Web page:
Jean Mermoz


Jean Mermoz was born on December 9th, 1901 in Aubenton, Hauts-de-France, France and is the Pilot from France. Discover Jean Mermoz's biography, age, height, physical stats, dating/affair, family, hobbies, education, career updates, and networth at the age of 34 years old.

Date of Birth
December 9, 1901
Place of Birth
Aubenton, Hauts-de-France, France
Death Date
Dec 7, 1936 (age 34)
Zodiac Sign
Aircraft Pilot
Jean Mermoz Height, Weight, Eye Color and Hair Color

At 34 years old, Jean Mermoz physical status not available right now. We will update Jean Mermoz's height, weight, eye color, hair color, build, and measurements.

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Jean Mermoz Religion, Education, and Hobbies
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Jean Mermoz Spouse(s), Children, Affair, Parents, and Family
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About Jean Mermoz

Jean Mermoz (9 December 1901, Aubenton, Aisne – 7 December 1936) was a French aviator, viewed as a hero by other pilots such as Saint-Exupery, and in his native France, where many schools bear his name.

In Brazil, he also is recognized as a pioneer aviator.


In 1920 he met Max Delby, a teacher who helped him develop his career, and in April 1921 he flew as a pilot for the first time.

Mermoz joined the French Air Force in 1922, being assigned, as a pilot of the air force's 11th regiment, to duty in Syria. In 1924, he returned to France, having arguably been one of the most successful pilots in the Syrian operations. Mermoz relocated to Toulouse.

Mermoz went on to become an airmail pilot, with Latécoère's company, and almost failed his entry exam by performing dangerous stunts to impress the director. (The director, Didier Daurat had this famous quote: "We don't need acrobats here, we need bus drivers.") He then did a normal, flawless flight and was hired. It was there that Mermoz met Antoine de Saint-Exupéry. At the Compagnie Générale Aéropostale, Mermoz travelled to Morocco, Senegal and other African areas.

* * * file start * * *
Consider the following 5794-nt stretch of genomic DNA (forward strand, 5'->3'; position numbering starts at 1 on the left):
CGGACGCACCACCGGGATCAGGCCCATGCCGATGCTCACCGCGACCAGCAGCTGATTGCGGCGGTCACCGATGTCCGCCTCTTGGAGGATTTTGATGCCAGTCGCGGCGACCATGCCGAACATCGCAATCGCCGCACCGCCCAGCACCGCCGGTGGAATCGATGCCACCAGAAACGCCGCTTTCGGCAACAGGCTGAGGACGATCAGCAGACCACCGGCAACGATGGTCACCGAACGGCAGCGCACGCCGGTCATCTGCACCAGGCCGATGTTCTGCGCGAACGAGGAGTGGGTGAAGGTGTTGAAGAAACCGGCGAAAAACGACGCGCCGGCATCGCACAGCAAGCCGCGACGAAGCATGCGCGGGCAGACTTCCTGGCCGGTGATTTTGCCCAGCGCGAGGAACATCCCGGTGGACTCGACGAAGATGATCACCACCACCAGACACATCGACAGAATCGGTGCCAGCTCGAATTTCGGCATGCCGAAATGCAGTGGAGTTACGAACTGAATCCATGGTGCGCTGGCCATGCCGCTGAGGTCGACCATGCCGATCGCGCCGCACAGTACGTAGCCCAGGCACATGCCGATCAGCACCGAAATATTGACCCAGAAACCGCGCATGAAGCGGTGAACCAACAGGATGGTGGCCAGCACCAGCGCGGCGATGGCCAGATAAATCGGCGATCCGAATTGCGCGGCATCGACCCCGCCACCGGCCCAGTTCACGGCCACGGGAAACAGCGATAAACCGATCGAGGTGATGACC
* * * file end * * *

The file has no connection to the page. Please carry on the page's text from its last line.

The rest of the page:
In 1926, one of Mermoz's flights ended with an accident, when his plane crashed in the Sahara. He was then taken hostage by a group of rebel Tuaregs, but was fortunately found later alive.

In 1927, Latécoère began building his own brand of planes to replace the aging World War I aircraft Breguet 14. The Latécoère 25, (or "Laté 25") and, later, the Latécoère 26 and Latécoère 28 proved to be efficient aircraft when flying from Morocco to Senegal, and Mermoz himself flew the types on those routes on multiple occasions.

But Africa was only the beginning. Latécoère's project was to create a direct airline between France and South America. By 1929, it had become evident that it would be economically viable for France to establish a commercial air route to South America, so Mermoz and others flew over the Andes. Despite Mermoz finding the flying conditions over the Andes to be tough, he became the project's main pilot, determined to reach the Pacific Ocean, and he was able, after multiple stops, to reach Santiago, Chile. During that time, to save time, he decided to fly during the night, using light beacons and flares as guides; and his fellow pilots, for once, were a bit reluctant to see him do it, because they knew it would be their turn next. For some time, as transatlantic flights were not yet possible, steamboats linked both halves of the "Line".

After flying from Saint-Louis, in Senegal, to Natal, Brazil, in 12–13 May 1930, the line was complete at last. Unfortunately, the modified Laté 28 "Comte-de-la-Vaulx" did not prove reliable enough, and had to ditch at sea during the return flight. Mermoz, his two companions and the mail were rescued, but the plane sank during the attempt to tow it.

In 1933, Mermoz was appointed general inspector by Air France. That same year, he arrived in Buenos Aires, Argentina, where he and Saint-Exupéry became important persons during the infancy of Aeroposta Argentina, which would later become Aerolíneas Argentinas. Mermoz and Saint-Exupéry flew many dangerous flights for the then new air company. They became regarded as two of the most important men in the history of Argentine commercial aviation. From 1934 to 1936, Mermoz would fly private expeditions on Latécoère 300 airplanes. He flew 24 expeditions with that type. In 1935, he also flew de Havilland DH.88 "Comet" airplanes.